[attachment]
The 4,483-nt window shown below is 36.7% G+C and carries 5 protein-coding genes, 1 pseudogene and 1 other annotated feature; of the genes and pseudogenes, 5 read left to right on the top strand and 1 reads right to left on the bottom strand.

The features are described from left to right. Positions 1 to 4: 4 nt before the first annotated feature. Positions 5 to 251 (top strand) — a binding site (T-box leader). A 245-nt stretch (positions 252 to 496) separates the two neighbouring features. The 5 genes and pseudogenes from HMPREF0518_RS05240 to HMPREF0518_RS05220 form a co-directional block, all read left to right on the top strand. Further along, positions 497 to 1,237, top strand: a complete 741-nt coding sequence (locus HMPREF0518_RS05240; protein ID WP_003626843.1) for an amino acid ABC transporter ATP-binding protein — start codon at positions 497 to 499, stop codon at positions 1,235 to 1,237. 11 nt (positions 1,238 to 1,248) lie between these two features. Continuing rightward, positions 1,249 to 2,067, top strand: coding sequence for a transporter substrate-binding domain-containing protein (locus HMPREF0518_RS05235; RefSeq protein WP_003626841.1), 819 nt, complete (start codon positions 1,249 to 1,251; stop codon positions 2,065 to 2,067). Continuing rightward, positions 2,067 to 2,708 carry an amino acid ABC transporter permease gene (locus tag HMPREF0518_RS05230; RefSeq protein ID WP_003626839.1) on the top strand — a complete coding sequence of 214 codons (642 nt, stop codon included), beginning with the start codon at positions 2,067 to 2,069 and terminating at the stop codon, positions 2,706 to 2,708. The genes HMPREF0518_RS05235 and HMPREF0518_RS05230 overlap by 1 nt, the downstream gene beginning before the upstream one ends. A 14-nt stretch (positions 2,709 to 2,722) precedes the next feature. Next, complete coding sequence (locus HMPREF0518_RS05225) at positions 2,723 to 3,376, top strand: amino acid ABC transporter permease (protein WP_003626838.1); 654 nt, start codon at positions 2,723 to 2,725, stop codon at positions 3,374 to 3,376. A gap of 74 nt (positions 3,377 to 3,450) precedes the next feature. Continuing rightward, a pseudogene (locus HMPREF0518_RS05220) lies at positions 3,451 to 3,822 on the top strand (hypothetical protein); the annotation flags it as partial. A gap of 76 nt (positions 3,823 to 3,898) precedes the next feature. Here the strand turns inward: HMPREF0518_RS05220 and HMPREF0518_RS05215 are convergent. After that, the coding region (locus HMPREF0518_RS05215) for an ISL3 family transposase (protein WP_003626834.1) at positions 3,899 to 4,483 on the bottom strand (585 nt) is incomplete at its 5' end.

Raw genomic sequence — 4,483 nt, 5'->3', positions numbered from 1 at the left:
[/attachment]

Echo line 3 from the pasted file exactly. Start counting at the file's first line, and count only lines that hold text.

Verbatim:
Raw genomic sequence — 4,483 nt, 5'->3', positions numbered from 1 at the left: